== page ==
When we first moved to Lexington, my friend Jonathan Bylund convinced me to invest in cycling. So I promptly purchased a nice Cannondale, a pair of spandex padded cycling shorts, a jersey, and a million other cycling paraphernalia. After all purchases were final Amber nearly killed me thinking that I had invested in a sport that I would simply drop after 6 months. Three years, many cold mornings and evenings, and four thousand miles later, you can still find me on my bikes cruising around town. Thanks Jon for the good advice and Amber for not making me return my first bike.
This weekend was the 33rd Horsey Hundred put on by the Bluegrass Cycling Club (BCC). For the last 33 years the BCC has sponsored a century ride through Central Kentucky. After prodding from a third year dental school friend, I decided to enter the event and enjoy a ride through the nice countryside.
Saturday morning Amber and I awoke at 6:00am, packed up the car with my bike stuff, grabbed Greg form his crib and sped off to Georgetown for the start of the event. When we arrived in Georgetown Greg was in seventh heaven. Five thousand cyclists had registered for one of the five available distances (25K, 35 mi, 50mi, 75mi, and 102 mi) and Greg pointed out each one as he ran in and out of the bikes helping me prepare mine for the ride. At one point Amber and I counted how many times he said "bike" in 1 minute...41 (I think somebody loves bikes!). This is us before I took off. What a beautiful family!
I have to admit that I was slightly nervous; a lot of the other riders were riding in groups and I was riding solo. But right from the start I joined a nice older man from Louisville and we rode the first 10 miles together.
It was a beautiful morning and I enjoyed riding with several different groups. Unfortunately, due to my ignorance of long distance rides >50 miles, my adrenaline kicked in and I entered the 51 mile rest stop having averaged 20.3 mph. Whoops!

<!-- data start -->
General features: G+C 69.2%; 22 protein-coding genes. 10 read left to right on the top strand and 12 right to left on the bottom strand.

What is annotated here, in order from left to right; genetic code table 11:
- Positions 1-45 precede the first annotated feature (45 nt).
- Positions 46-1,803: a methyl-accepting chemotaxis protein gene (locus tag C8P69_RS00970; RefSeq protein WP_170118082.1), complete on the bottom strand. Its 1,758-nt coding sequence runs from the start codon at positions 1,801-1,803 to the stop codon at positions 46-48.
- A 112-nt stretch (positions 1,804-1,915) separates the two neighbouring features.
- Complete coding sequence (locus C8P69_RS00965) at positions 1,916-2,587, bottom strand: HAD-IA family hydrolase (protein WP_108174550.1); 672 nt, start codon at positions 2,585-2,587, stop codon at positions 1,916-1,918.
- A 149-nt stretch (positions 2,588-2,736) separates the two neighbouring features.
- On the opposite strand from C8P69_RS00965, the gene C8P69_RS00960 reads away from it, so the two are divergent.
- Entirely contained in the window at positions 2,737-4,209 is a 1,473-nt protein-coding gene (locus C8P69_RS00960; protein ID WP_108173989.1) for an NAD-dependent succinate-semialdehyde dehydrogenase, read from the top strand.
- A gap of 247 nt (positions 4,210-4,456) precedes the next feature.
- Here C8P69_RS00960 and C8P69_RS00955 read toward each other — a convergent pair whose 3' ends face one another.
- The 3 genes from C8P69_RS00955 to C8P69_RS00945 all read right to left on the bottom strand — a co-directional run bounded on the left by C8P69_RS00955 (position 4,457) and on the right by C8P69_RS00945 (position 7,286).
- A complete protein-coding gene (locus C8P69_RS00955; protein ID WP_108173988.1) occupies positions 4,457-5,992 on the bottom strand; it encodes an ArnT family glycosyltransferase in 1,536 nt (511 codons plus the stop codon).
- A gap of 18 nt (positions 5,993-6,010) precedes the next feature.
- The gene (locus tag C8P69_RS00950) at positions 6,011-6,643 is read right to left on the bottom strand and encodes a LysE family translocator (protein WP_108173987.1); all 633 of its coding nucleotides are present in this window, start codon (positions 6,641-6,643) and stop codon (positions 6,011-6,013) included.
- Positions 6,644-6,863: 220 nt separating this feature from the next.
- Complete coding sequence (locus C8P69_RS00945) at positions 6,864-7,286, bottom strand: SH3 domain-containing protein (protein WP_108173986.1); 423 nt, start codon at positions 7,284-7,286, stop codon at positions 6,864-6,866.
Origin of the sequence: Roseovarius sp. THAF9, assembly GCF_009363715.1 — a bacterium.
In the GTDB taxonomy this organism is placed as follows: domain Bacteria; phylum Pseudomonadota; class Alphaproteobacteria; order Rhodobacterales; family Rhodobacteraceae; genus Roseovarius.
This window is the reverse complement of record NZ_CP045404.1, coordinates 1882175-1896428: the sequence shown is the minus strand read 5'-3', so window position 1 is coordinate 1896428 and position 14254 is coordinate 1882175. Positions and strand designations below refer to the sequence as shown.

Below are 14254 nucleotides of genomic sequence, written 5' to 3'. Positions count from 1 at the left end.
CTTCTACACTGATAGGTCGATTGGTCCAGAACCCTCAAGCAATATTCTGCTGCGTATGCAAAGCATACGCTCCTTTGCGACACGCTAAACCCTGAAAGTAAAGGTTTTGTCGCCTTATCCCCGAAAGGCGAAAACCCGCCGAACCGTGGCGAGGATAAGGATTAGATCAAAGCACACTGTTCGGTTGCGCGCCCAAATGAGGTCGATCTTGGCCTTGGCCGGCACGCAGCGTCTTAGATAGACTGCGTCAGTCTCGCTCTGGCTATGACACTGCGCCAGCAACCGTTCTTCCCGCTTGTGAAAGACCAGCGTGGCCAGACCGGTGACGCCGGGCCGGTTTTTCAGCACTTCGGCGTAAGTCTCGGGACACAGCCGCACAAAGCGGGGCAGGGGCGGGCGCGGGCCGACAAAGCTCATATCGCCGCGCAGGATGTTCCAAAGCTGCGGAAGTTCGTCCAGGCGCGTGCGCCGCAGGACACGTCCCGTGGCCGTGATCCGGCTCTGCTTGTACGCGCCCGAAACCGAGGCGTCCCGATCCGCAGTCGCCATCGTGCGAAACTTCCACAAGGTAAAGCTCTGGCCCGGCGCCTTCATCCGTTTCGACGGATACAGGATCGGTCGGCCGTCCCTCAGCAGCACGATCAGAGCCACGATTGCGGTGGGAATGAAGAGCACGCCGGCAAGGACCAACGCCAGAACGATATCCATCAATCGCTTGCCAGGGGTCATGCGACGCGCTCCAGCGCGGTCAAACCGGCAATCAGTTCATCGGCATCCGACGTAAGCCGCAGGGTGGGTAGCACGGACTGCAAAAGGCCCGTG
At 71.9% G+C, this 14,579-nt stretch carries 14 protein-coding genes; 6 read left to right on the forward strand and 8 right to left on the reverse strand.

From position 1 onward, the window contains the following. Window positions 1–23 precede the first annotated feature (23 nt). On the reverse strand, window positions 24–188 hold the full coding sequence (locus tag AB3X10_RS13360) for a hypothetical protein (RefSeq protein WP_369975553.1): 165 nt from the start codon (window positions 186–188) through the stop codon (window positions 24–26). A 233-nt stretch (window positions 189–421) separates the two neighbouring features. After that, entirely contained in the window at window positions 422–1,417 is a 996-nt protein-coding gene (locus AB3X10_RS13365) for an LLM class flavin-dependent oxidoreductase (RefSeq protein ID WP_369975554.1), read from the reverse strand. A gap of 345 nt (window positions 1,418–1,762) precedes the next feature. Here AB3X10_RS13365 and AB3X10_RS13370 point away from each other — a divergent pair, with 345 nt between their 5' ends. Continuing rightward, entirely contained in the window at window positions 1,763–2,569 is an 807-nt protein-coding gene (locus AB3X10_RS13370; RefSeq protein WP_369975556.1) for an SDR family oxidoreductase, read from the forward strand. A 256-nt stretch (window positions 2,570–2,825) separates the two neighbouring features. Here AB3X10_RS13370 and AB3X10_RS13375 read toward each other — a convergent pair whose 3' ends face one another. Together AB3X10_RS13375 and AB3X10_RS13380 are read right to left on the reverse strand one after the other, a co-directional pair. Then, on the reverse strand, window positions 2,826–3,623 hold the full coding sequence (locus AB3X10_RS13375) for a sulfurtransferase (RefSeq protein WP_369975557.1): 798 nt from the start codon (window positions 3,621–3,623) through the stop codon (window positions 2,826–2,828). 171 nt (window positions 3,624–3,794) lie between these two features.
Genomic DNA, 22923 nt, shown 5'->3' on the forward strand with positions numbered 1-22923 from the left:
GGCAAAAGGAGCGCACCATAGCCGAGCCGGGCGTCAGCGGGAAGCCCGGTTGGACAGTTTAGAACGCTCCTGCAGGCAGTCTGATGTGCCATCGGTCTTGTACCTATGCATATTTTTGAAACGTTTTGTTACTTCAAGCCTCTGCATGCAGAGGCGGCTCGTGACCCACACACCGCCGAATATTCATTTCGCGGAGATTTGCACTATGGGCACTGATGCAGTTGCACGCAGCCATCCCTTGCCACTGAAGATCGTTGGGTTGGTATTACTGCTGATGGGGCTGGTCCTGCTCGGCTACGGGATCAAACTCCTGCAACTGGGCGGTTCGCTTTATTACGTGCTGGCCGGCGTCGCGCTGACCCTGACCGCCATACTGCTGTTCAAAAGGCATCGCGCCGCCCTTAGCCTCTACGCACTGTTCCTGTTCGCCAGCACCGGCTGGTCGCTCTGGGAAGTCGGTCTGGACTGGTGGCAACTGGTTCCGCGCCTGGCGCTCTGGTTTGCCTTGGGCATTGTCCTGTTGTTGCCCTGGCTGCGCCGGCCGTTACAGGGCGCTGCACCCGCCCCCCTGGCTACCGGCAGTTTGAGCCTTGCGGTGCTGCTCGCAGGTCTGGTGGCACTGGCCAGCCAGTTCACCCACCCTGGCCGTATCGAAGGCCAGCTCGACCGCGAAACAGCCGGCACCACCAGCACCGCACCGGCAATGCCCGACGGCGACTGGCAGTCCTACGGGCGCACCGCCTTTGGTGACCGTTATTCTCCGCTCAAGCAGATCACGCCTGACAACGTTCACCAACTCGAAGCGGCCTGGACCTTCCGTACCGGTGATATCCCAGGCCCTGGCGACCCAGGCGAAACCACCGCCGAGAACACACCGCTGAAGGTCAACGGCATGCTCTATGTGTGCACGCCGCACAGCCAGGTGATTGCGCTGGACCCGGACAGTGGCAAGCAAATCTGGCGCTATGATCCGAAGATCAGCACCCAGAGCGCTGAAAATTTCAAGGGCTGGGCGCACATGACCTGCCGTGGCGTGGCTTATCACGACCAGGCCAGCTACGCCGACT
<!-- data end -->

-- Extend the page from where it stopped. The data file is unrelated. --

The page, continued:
This is the route in pink.
Miles 50-70 were brutal with short fast descents and long tough graded ascents. I averaged a paltry 12.7 mph over the those 20 miles. Overall the ride included 7500 feet of climbing and as I pulled into the 69.7 mile rest stop I nearly completely cramped up. I decided to take a 10 minute rest and loaded up on gatorade, pickle juice, and electrolyte cubes. The extra time made a world of difference and I was able to average 17 mph over the last 30 miles.
I decided to stop at the 92.5 mile rest stop and phone Amber to tell her I would be near the finish line within the next 40 minutes. Here I am finishing.
Greg was so excited to see me, but I think he was even more excited to chug the rest of my grape gatorade. We all have priorities.
Here is my gps unit at the end of the race. I know it is blurry, I was tired and placed the camera too close to the unit.
I had such a great time riding in the Horsey Hundred and meeting a lot of other riders. The majority of the riders were from different states. For a large part of the day I rode with fragments of a group from North Carolina and a middle age man from Illinois riding a vintage Trek. But the best part was finishing and seeing Greg and Amber's faces light up with enthusiasm. Thanks Bumber for the wonderful support!